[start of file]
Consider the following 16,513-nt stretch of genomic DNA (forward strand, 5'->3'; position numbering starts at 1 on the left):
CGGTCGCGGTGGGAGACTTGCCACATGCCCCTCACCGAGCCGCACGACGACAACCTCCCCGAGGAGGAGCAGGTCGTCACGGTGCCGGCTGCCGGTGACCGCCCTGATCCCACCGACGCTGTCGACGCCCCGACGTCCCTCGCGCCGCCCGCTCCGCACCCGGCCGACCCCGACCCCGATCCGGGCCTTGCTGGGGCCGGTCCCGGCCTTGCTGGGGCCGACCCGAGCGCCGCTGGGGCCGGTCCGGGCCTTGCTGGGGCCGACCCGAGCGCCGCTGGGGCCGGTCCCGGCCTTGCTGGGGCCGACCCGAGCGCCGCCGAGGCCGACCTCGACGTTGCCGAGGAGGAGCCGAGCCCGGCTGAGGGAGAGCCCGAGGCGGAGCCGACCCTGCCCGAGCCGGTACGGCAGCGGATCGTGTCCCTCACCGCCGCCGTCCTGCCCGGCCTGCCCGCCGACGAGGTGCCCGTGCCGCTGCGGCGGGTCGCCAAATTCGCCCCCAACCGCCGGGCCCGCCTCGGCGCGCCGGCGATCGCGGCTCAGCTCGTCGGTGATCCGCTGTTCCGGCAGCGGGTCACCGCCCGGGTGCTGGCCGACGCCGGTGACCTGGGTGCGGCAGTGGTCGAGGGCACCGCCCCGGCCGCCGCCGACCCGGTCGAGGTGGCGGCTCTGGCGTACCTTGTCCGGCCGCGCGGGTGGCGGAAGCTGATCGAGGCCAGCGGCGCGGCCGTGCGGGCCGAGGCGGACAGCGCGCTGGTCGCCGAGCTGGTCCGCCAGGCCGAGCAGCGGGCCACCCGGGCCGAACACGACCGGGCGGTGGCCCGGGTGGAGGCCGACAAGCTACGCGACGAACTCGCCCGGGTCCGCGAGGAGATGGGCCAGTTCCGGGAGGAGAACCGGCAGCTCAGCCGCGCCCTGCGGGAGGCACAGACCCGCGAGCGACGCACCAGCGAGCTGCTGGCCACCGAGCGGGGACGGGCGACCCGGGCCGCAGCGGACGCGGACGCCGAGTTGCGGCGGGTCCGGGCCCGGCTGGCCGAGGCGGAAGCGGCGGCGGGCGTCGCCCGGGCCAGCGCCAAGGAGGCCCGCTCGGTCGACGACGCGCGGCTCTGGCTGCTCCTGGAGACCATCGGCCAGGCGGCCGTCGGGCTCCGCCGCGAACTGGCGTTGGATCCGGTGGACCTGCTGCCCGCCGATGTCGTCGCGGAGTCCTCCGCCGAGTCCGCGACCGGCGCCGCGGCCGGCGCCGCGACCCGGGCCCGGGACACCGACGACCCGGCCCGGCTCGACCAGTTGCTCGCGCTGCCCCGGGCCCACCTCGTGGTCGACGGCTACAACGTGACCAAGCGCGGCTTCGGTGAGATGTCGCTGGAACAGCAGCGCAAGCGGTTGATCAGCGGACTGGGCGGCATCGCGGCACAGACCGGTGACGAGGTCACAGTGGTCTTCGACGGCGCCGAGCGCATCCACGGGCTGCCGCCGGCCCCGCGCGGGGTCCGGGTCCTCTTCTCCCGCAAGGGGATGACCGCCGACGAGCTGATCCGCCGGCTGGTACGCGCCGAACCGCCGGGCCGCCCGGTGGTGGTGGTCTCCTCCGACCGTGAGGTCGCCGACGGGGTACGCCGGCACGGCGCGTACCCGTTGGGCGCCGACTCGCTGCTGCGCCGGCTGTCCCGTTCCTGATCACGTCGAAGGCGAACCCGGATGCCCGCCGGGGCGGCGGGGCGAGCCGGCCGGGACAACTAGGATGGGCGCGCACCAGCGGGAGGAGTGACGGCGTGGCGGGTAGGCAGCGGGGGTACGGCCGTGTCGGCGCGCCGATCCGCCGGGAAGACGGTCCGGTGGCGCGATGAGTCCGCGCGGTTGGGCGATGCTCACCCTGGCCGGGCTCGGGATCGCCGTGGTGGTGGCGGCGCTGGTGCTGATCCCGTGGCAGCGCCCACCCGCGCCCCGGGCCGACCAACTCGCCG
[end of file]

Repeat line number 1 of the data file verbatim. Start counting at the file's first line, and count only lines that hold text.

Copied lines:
Consider the following 16,513-nt stretch of genomic DNA (forward strand, 5'->3'; position numbering starts at 1 on the left):